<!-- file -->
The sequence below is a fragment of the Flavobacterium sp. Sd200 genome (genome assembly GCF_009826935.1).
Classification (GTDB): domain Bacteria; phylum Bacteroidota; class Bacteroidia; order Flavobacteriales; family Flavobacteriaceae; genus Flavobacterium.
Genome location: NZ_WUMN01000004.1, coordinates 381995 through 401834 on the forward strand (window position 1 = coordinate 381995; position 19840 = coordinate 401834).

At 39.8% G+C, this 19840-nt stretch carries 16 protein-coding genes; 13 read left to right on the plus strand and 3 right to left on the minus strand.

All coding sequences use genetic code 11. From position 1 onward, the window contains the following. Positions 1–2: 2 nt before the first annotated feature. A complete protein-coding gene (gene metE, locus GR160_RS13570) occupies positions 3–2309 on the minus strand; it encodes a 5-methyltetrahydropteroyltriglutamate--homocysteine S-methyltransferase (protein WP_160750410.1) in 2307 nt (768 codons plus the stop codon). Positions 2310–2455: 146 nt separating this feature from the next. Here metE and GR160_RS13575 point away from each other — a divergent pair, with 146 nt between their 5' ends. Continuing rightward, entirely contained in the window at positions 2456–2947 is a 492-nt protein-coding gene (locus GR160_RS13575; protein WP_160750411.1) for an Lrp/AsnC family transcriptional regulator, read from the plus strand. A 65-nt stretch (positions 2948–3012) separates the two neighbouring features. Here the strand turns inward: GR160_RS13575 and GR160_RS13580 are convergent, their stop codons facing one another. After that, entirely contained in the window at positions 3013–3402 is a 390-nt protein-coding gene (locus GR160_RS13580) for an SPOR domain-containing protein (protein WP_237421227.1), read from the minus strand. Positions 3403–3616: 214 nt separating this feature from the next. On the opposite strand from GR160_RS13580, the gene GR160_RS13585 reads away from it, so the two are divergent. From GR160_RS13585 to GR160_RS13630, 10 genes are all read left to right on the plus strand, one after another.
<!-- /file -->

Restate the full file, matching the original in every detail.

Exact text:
The sequence below is a fragment of the Flavobacterium sp. Sd200 genome (genome assembly GCF_009826935.1).
Classification (GTDB): domain Bacteria; phylum Bacteroidota; class Bacteroidia; order Flavobacteriales; family Flavobacteriaceae; genus Flavobacterium.
Genome location: NZ_WUMN01000004.1, coordinates 381995 through 401834 on the forward strand (window position 1 = coordinate 381995; position 19840 = coordinate 401834).

At 39.8% G+C, this 19840-nt stretch carries 16 protein-coding genes; 13 read left to right on the plus strand and 3 right to left on the minus strand.

All coding sequences use genetic code 11. From position 1 onward, the window contains the following. Positions 1–2: 2 nt before the first annotated feature. A complete protein-coding gene (gene metE, locus GR160_RS13570) occupies positions 3–2309 on the minus strand; it encodes a 5-methyltetrahydropteroyltriglutamate--homocysteine S-methyltransferase (protein WP_160750410.1) in 2307 nt (768 codons plus the stop codon). Positions 2310–2455: 146 nt separating this feature from the next. Here metE and GR160_RS13575 point away from each other — a divergent pair, with 146 nt between their 5' ends. Continuing rightward, entirely contained in the window at positions 2456–2947 is a 492-nt protein-coding gene (locus GR160_RS13575; protein WP_160750411.1) for an Lrp/AsnC family transcriptional regulator, read from the plus strand. A 65-nt stretch (positions 2948–3012) separates the two neighbouring features. Here the strand turns inward: GR160_RS13575 and GR160_RS13580 are convergent, their stop codons facing one another. After that, entirely contained in the window at positions 3013–3402 is a 390-nt protein-coding gene (locus GR160_RS13580) for an SPOR domain-containing protein (protein WP_237421227.1), read from the minus strand. Positions 3403–3616: 214 nt separating this feature from the next. On the opposite strand from GR160_RS13580, the gene GR160_RS13585 reads away from it, so the two are divergent. From GR160_RS13585 to GR160_RS13630, 10 genes are all read left to right on the plus strand, one after another.